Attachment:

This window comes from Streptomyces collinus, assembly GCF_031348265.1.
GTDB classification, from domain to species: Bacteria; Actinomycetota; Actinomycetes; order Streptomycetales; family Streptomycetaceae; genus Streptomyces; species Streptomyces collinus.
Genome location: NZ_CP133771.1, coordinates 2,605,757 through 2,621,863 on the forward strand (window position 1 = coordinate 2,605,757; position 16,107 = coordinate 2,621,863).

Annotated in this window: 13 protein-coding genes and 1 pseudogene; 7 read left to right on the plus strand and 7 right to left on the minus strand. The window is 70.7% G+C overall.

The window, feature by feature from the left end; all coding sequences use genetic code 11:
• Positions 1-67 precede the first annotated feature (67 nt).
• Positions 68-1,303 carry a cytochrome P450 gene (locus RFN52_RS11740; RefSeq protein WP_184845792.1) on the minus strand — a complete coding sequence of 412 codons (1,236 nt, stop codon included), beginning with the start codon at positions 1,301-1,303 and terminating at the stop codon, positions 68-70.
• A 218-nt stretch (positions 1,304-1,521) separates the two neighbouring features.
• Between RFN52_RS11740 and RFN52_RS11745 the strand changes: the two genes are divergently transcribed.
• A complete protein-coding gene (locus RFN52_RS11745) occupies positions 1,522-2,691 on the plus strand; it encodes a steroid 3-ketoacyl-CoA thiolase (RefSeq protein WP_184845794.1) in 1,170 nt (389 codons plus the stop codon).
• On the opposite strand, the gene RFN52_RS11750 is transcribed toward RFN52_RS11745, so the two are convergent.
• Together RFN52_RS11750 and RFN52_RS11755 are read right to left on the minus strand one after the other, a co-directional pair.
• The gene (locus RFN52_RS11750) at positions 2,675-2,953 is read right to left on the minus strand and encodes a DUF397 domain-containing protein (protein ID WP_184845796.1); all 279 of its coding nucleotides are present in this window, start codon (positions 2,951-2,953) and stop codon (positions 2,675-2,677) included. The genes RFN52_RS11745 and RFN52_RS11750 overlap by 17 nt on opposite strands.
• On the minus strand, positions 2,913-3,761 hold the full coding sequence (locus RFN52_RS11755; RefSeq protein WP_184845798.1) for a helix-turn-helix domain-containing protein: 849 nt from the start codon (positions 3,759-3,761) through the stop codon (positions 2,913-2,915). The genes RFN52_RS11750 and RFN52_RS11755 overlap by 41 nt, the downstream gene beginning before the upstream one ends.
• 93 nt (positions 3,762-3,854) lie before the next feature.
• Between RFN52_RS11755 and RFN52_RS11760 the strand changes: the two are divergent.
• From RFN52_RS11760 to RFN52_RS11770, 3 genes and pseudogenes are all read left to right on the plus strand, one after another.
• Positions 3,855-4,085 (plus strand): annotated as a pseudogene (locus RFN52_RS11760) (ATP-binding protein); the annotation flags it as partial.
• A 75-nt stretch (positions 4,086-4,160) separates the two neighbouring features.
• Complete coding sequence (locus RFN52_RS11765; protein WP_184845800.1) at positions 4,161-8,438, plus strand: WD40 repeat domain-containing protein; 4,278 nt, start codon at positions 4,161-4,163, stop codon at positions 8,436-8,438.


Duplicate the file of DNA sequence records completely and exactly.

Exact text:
This window comes from Streptomyces collinus, assembly GCF_031348265.1.
GTDB classification, from domain to species: Bacteria; Actinomycetota; Actinomycetes; order Streptomycetales; family Streptomycetaceae; genus Streptomyces; species Streptomyces collinus.
Genome location: NZ_CP133771.1, coordinates 2,605,757 through 2,621,863 on the forward strand (window position 1 = coordinate 2,605,757; position 16,107 = coordinate 2,621,863).

Annotated in this window: 13 protein-coding genes and 1 pseudogene; 7 read left to right on the plus strand and 7 right to left on the minus strand. The window is 70.7% G+C overall.

The window, feature by feature from the left end; all coding sequences use genetic code 11:
• Positions 1-67 precede the first annotated feature (67 nt).
• Positions 68-1,303 carry a cytochrome P450 gene (locus RFN52_RS11740; RefSeq protein WP_184845792.1) on the minus strand — a complete coding sequence of 412 codons (1,236 nt, stop codon included), beginning with the start codon at positions 1,301-1,303 and terminating at the stop codon, positions 68-70.
• A 218-nt stretch (positions 1,304-1,521) separates the two neighbouring features.
• Between RFN52_RS11740 and RFN52_RS11745 the strand changes: the two genes are divergently transcribed.
• A complete protein-coding gene (locus RFN52_RS11745) occupies positions 1,522-2,691 on the plus strand; it encodes a steroid 3-ketoacyl-CoA thiolase (RefSeq protein WP_184845794.1) in 1,170 nt (389 codons plus the stop codon).
• On the opposite strand, the gene RFN52_RS11750 is transcribed toward RFN52_RS11745, so the two are convergent.
• Together RFN52_RS11750 and RFN52_RS11755 are read right to left on the minus strand one after the other, a co-directional pair.
• The gene (locus RFN52_RS11750) at positions 2,675-2,953 is read right to left on the minus strand and encodes a DUF397 domain-containing protein (protein ID WP_184845796.1); all 279 of its coding nucleotides are present in this window, start codon (positions 2,951-2,953) and stop codon (positions 2,675-2,677) included. The genes RFN52_RS11745 and RFN52_RS11750 overlap by 17 nt on opposite strands.
• On the minus strand, positions 2,913-3,761 hold the full coding sequence (locus RFN52_RS11755; RefSeq protein WP_184845798.1) for a helix-turn-helix domain-containing protein: 849 nt from the start codon (positions 3,759-3,761) through the stop codon (positions 2,913-2,915). The genes RFN52_RS11750 and RFN52_RS11755 overlap by 41 nt, the downstream gene beginning before the upstream one ends.
• 93 nt (positions 3,762-3,854) lie before the next feature.
• Between RFN52_RS11755 and RFN52_RS11760 the strand changes: the two are divergent.
• From RFN52_RS11760 to RFN52_RS11770, 3 genes and pseudogenes are all read left to right on the plus strand, one after another.
• Positions 3,855-4,085 (plus strand): annotated as a pseudogene (locus RFN52_RS11760) (ATP-binding protein); the annotation flags it as partial.
• A 75-nt stretch (positions 4,086-4,160) separates the two neighbouring features.
• Complete coding sequence (locus RFN52_RS11765; protein WP_184845800.1) at positions 4,161-8,438, plus strand: WD40 repeat domain-containing protein; 4,278 nt, start codon at positions 4,161-4,163, stop codon at positions 8,436-8,438.